Add on a million workers who have been unemployed for only a week or two, and millions more who want to work but are waiting for the job market to improve. It may be true that most workers are stuck in some way, facing the stress of their jobs or of long-term unemployment, but perhaps as many as one out of every seven workers are in a favorable position to observe problems and find solutions.

Saturday, July 9, 2011

When a News Room Becomes a Crime Scene

For the most part, journalists try to keep themselves out of the headlines. When news stories focus on the actions of journalists, it is usually a sign that something has gone wrong.

That was more evident than usual today in London as News of the World prepared the paper’s final edition. Reporters came from around the world hoping to get a glimpse of the final afternoon at a newspaper that was closing after being in operation for 168 years, and after being at the top of the headlines for five days straight.

News of the World had been dogged by scandal for years — among other transgressions, it had been caught breaking into the voice mail accounts of celebrities — but this was different. The paper had broken into the voice mail of a missing girl who was later found murdered. It was commonly believed that the paper had bribed police officials to get advance word of police news, but this was seen in a new light when investigators said the amount of the bribes was more than £100,000. Amid these two revelations, one prominent advertiser said it was pulling its ads. A former editor, now a prominent political figure, was indicted. It emerged that the paper had also broken into the voice mail of the close relatives of perhaps 4,000 military service members who had been killed in the line of duty. Six more major advertisers pulled out, one pulling all ads from the paper’s parent company. Realizing that there was much worse news on the way, the paper announced it would be closing. Staffers were reminded that any of them might be suspects in the ongoing investigation. More arrests followed this morning. So many advertisers called to pull their ads that the paper elected to run its final edition without any commercial ads at all.

The news room may not have been officially designated as a crime scene, but that is effectively what it was today. Reporters had to complete the final Sunday edition without the benefit of e-mail, which had been locked down at the request of the police. At the end of the afternoon, the editor led the staff out of the building so they could face the assembled press outside together. Meanwhile, more than half of the most-read stories in today’s U.K. news are the stories about the newspaper investigation. When a newspaper reaches this level of controversy, it surely has no credible way of operating, and when tomorrow’s paper is printed, it will be treated more as a souvenir than as a news source.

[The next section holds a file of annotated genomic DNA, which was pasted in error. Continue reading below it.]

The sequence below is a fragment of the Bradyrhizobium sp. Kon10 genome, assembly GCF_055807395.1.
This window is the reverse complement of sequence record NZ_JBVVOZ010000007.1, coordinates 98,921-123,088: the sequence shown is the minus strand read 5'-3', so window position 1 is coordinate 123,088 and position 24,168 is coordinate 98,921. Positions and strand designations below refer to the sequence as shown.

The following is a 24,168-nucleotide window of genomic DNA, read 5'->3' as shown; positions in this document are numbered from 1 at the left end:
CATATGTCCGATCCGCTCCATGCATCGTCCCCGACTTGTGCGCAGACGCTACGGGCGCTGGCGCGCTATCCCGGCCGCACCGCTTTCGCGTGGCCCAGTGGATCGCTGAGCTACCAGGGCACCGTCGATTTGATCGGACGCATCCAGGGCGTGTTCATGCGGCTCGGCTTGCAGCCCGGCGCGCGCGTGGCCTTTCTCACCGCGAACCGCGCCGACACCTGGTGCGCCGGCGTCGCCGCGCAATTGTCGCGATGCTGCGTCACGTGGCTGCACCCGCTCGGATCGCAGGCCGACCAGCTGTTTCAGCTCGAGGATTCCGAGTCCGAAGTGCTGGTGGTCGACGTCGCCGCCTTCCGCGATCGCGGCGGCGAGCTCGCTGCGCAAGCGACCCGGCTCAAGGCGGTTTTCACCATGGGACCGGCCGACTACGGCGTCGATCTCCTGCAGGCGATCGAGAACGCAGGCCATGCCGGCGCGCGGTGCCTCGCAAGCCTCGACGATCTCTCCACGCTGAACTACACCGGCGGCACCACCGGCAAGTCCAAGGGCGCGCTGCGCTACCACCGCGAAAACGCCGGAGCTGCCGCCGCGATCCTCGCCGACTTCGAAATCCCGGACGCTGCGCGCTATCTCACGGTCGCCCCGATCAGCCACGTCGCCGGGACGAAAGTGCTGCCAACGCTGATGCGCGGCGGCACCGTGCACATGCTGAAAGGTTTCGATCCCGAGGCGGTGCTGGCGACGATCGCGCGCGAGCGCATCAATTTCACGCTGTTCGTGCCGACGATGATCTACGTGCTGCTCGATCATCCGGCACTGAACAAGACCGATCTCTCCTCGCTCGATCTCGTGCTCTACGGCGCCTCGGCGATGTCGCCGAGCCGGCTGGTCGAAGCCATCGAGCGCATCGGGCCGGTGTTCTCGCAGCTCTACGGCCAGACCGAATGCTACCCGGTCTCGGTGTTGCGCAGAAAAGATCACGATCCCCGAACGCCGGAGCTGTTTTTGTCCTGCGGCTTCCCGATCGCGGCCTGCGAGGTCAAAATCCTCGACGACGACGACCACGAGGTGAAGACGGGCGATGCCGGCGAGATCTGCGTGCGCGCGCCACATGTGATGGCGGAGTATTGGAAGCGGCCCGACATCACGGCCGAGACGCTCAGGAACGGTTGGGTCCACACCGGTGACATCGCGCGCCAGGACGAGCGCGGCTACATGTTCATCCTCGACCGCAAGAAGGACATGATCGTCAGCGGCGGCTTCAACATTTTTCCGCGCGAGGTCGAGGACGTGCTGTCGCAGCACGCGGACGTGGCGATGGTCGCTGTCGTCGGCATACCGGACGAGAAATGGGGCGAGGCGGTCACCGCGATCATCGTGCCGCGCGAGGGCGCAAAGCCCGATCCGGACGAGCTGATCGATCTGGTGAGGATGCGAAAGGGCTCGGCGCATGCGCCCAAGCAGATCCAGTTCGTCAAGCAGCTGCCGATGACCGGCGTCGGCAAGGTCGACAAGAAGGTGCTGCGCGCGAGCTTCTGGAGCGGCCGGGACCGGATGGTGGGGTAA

The scandal shows no sign of dying down. The paper’s owner, Rupert Murdoch, is en route to London to try to rescue his U.K. executives (including son James), his bid to buy a satellite TV channel, and his company’s stock, which has lost $3 billion in market value in the last three days. Yet Murdoch risks being arrested during his visit if documents tie him to the wiretapping conspiracy. Meanwhile, the prime minister’s job is in jeopardy because of his close ties to the paper, and pundits are asking if the unfolding scandal is “Britain’s Watergate,” noting the similarity to the illegal spying activities of officials in the Nixon administration in 1972.

In the United States, observers are already asking whether cable channel Fox News, which has the same ownership and a similar business model, might meet a similar fate. There is no whisper of a wiretapping conspiracy or other legal troubles inside Fox News, but its journalistic lapses are legendary and have already cost it all of its major advertisers and forced it to cut its staff significantly. Fox News may come under closer law enforcement and political scrutiny now that its parent company is in retreat and its owner, under investigation.

Friday, July 8, 2011

This Week in Bank Failures

Sheila Bair leaves the FDIC tonight at the conclusion of her term in office. Her tenure there will be remembered for her outspoken opposition to the too-big-to-fail system and for navigating the biggest financial squeeze in the history of the Deposit Insurance Fund.

A ratings agency downgraded Portugal without explanation this week. This, coupled with the continuing financial difficulties in Greece, makes a new banking crisis in Europe almost a certainty. According to one study, 18 of the largest banks in Europe will need new government support in the coming months.

The effective deadline for Congress to take the United States out of bankruptcy without causing lasting harm to the country’s financial reputation was probably Wednesday, and the day passed with no hint of action. A disappointing jobs report today puts more stress on the federal budget and makes it less likely that the House of Representatives will be able to come up with a budget plan it can agree on. It still, of course, has the option of raising the debt ceiling without a budget plan, as was always done in the past, but there is no sign of that happening either. The thumb-twiddling reaction to the government bankruptcy increases the chances of a government shutdown in August. If that were to happen, it would diminish the solvency of banks worldwide that hold U.S. government securities as assets.

Layoffs are coming to some of the largest banks starting this month. The banking industry as a whole has shed a few jobs since its 2008 peak, but it will probably have to shrink by 30 percent to stay competitive.